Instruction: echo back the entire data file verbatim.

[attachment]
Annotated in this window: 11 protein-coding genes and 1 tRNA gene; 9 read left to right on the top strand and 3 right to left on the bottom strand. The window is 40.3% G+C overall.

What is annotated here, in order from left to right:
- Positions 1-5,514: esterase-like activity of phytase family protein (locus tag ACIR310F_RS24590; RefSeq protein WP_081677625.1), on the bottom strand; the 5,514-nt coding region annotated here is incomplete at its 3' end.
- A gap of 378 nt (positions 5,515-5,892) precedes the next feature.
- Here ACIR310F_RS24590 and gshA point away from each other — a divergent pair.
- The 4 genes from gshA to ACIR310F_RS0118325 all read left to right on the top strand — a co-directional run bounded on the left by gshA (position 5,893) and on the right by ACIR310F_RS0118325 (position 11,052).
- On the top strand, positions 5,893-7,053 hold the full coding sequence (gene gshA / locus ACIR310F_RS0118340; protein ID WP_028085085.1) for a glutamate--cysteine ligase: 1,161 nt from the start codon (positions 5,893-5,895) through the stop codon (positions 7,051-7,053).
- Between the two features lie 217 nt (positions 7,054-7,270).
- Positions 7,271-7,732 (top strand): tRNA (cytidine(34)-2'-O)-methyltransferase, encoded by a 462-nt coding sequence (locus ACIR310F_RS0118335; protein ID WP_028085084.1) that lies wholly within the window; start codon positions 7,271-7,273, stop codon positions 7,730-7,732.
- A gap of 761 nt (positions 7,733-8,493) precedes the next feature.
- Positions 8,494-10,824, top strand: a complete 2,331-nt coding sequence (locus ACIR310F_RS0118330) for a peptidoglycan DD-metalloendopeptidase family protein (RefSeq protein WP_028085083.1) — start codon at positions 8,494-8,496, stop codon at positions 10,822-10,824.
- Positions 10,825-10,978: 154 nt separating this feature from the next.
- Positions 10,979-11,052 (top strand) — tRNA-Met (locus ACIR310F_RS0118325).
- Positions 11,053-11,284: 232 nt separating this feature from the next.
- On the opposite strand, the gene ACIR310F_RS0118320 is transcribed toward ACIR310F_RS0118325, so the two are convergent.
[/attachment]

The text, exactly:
Annotated in this window: 11 protein-coding genes and 1 tRNA gene; 9 read left to right on the top strand and 3 right to left on the bottom strand. The window is 40.3% G+C overall.

What is annotated here, in order from left to right:
- Positions 1-5,514: esterase-like activity of phytase family protein (locus tag ACIR310F_RS24590; RefSeq protein WP_081677625.1), on the bottom strand; the 5,514-nt coding region annotated here is incomplete at its 3' end.
- A gap of 378 nt (positions 5,515-5,892) precedes the next feature.
- Here ACIR310F_RS24590 and gshA point away from each other — a divergent pair.
- The 4 genes from gshA to ACIR310F_RS0118325 all read left to right on the top strand — a co-directional run bounded on the left by gshA (position 5,893) and on the right by ACIR310F_RS0118325 (position 11,052).
- On the top strand, positions 5,893-7,053 hold the full coding sequence (gene gshA / locus ACIR310F_RS0118340; protein ID WP_028085085.1) for a glutamate--cysteine ligase: 1,161 nt from the start codon (positions 5,893-5,895) through the stop codon (positions 7,051-7,053).
- Between the two features lie 217 nt (positions 7,054-7,270).
- Positions 7,271-7,732 (top strand): tRNA (cytidine(34)-2'-O)-methyltransferase, encoded by a 462-nt coding sequence (locus ACIR310F_RS0118335; protein ID WP_028085084.1) that lies wholly within the window; start codon positions 7,271-7,273, stop codon positions 7,730-7,732.
- A gap of 761 nt (positions 7,733-8,493) precedes the next feature.
- Positions 8,494-10,824, top strand: a complete 2,331-nt coding sequence (locus ACIR310F_RS0118330) for a peptidoglycan DD-metalloendopeptidase family protein (RefSeq protein WP_028085083.1) — start codon at positions 8,494-8,496, stop codon at positions 10,822-10,824.
- Positions 10,825-10,978: 154 nt separating this feature from the next.
- Positions 10,979-11,052 (top strand) — tRNA-Met (locus ACIR310F_RS0118325).
- Positions 11,053-11,284: 232 nt separating this feature from the next.
- On the opposite strand, the gene ACIR310F_RS0118320 is transcribed toward ACIR310F_RS0118325, so the two are convergent.